Logistics Outsourcing: Making a Long-Term Commitment

Experienced outsourcers identify keys to establishing long-term relationships with third-party logistics providers, for better or for worse.


“Over the past 10 to 15 years, the growth rate for logistics outsourcing has ranged anywhere from 15 to 30 percent annually,” notes Gary R. Allen, senior manager of Cap Gemini Ernst & Young, Detroit.

Drawing on his experience with an annual study on logistics outsourcing, plus his years working for major third-party logistics providers (3PLs), Allen observes that as a company’s relationship with a 3PL matures it frequently grows deeper and broader.

“As long as the 3PL performs according to expectations, the relationship will typically grow,” Allen says. “Most users start small; they don’t begin by outsourcing every component of their supply chain.”

Establishing and maintaining long-term, mutually beneficial relationships pays off for providers, their customers, and their customers’ customers through improved service and results. As the 3PL becomes an integral part of its customer’s operation, relationships strengthen and grow, the 3PL gains knowledge of the customer’s business, and contributes its own expertise. The synergy between the two companies pays off.

To learn the secrets of outsourcing for the long haul, Inbound Logistics talked with several managers who have worked with their outsourced logistics providers for several years or more.

Provider Partners at Air Products & Chemicals

Air Products & Chemicals Inc., Allentown, Pa., the world’s only combined gases and chemicals company, has been outsourcing its warehousing operations for more than 20 years, reports Patti Platia. As supervisor of off-site management and field support, she works with 13 third-party logistics providers in North America.

For example, Platia has worked closely with Faure Brothers for

years, storing material at its Calamut, Ill., warehouse. The 3PL performs the typical receiving and shipping, relabeling, and transporting of international containers. In addition, Faure Brothers distributes products from a facility that Air Products jointly owns in the area. Platia has developed a list of attributes that she looks for in a third-party logistics provider. These attributes include:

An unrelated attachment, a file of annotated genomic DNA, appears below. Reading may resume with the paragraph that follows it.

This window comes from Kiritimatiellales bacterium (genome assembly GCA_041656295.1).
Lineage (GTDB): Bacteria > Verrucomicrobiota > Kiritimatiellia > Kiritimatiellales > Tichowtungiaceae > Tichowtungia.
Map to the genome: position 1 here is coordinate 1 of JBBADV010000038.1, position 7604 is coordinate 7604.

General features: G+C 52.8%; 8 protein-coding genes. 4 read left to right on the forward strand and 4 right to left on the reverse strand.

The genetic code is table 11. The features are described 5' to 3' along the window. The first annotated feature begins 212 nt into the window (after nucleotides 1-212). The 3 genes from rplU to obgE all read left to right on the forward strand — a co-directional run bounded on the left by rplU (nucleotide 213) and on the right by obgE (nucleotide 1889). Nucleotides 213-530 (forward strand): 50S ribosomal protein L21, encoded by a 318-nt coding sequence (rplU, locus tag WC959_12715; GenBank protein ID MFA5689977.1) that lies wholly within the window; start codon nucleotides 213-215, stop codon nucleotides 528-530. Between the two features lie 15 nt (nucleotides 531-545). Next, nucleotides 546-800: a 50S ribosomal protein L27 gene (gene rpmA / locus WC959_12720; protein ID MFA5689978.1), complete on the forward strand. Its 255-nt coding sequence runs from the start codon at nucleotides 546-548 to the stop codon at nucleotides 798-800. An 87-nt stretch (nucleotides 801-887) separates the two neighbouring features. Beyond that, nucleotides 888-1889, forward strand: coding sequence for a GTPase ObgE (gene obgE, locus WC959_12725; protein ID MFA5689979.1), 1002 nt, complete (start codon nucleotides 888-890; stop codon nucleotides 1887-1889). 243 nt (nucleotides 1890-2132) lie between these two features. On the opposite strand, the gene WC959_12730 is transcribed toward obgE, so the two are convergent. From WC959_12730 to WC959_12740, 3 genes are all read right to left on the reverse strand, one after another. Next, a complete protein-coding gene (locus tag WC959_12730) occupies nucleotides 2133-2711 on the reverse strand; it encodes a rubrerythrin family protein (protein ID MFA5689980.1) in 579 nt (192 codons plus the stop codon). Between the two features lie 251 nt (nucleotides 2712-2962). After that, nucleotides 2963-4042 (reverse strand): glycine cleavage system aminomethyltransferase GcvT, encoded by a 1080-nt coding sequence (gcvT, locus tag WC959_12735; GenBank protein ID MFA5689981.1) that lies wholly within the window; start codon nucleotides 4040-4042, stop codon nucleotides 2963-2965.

• The ability to handle all aspects of Air Products’ business, including hazmat storage facilities.
  • Regulatory compliance based on commodities stored.
  • Financial stability.
  • Honest and open communications; no “smoke and mirrors.”
  • Very high service levels.
  • A rigorous quality process.

Platia is demanding of the 3PLs—but also supportive. She treats them as integral members of the Air Products’ team. “I work closely between our customer service organization and our warehouses. If issues or nonconformances arise, I investigate the specifics of the situation, see how the provider contributes, and determine whether our instructions could have led to the situation,” Platia says. “Together we decide what we can do to prevent recurrence.”

The warehouses and Air Products are in constant contact, and work together to head off potential problems. For example, a 3PL and Air Products are each aware when either party has a new customer service representative (CSR) on board. They watch carefully to ensure that no problems crop up that a more experienced CSR might catch, and let their partner know if the new CSR needs additional training.

Air Products finds the right balance in providing oversight. For example, the company provides warehouses with an operations manual, giving explicit instructions on expected outcomes.